“Crystal Fairy” takes a surrealistic trip to the Chilean desert. It’s a clever, natural little film about a young American obsessed with taking mescaline, the Chilean friends who help him achieve his quest and the 21st-century hippie chick who goes along for the ride.
Michael Cera plays Jamie, an irritating, selfish young man who desperately wants to trip on the cooked juice of the San Pedro cactus. Champa, his friend in Chile, acts as Jamie’s mentor and guide. Played by Juan Andrés Silva, Champa is an amazingly patient friend, to the point of sainthood.
Cera’s Jamie, on the other hand, is the movie’s whining, myopic kill-joy. A weasel dressed in pale human flesh, you just want to smack the guy. But Champa and his good-natured younger brothers, Lel (José Miguel Silva) and Pilo (Agustín Silva), carry forth in serenely mellow style, even when they’re not high.
In tune with Jamie’s hallucinogenic quest, “Crystal Fairy” begins with heavy drug use. Jamie and his friends are snorting cocaine at a big, loud party filled with young people. Jamie ends up in conversation with the wildest dancer at the party, Crystal Fairy.
“You’re embarrassing yourself,” he tells Crystal.
Despite his criticism of her hyper-extroverted behavior, Jamie invites this person he’s just met to go to the north of Chile with himself, Champa and his brothers. To ensure that contact between them is maintained, Jamie even gives the probably unhinged person his phone number.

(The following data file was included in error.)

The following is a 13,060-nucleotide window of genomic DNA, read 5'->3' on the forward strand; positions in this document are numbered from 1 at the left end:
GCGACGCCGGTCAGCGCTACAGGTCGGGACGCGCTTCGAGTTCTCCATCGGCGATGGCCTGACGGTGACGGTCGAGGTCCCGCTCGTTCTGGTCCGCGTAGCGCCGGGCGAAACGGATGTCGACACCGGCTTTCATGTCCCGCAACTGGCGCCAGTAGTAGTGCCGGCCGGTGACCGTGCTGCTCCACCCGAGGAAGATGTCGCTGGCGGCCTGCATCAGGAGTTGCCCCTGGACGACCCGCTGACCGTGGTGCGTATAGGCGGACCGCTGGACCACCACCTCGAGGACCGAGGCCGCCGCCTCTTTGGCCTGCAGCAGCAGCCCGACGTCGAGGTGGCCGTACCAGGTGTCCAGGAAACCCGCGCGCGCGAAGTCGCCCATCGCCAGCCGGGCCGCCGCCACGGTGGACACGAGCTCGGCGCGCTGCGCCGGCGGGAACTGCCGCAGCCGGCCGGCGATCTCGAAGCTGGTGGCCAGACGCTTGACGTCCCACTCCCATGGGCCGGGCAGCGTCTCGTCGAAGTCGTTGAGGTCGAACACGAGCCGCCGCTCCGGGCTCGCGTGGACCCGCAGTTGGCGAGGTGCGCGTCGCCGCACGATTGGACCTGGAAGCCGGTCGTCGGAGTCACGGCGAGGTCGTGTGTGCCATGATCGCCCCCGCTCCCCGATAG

Gaby Hoffmann, the 31-year-old former child actress who appeared in “Uncle Buck,” “Field of Dreams” and “Sleepless in Seattle,” takes on the title role in 34-year-old Chilean writer-director Sebastián Silva’s “Crystal Fairy.” Her wild and crazy character rivals any previous hippie chick character in the history of cinema.
Hoffman’s aggressively free-spirited Crystal terrifies the delicate Jamie. These two are a match made during a bad acid trip.
“Do you think this is gonna be crazy having her with us the whole time?” the controlling Jamie not so much asks as complains.
Jamie quickly suggests the guys dump Crystal at a hostel or a bus stop. The kindly Chileans object. She’s one of them now.
“Jamie,” Crystal says early on, “I feel a lot of aggression coming from you. Is there something you want to talk about?”
Much of “Crystal Fairy” is funny or at least amusing, especially in the many ways that Crystal gets on Jamie’s nerves. In darker ways, the movie can also be unnerving. Some scenes are abrasively frank and painful.
But Silva’s movie is a journey, physically and spiritually. He’s a marvelous filmmaker and storyteller.
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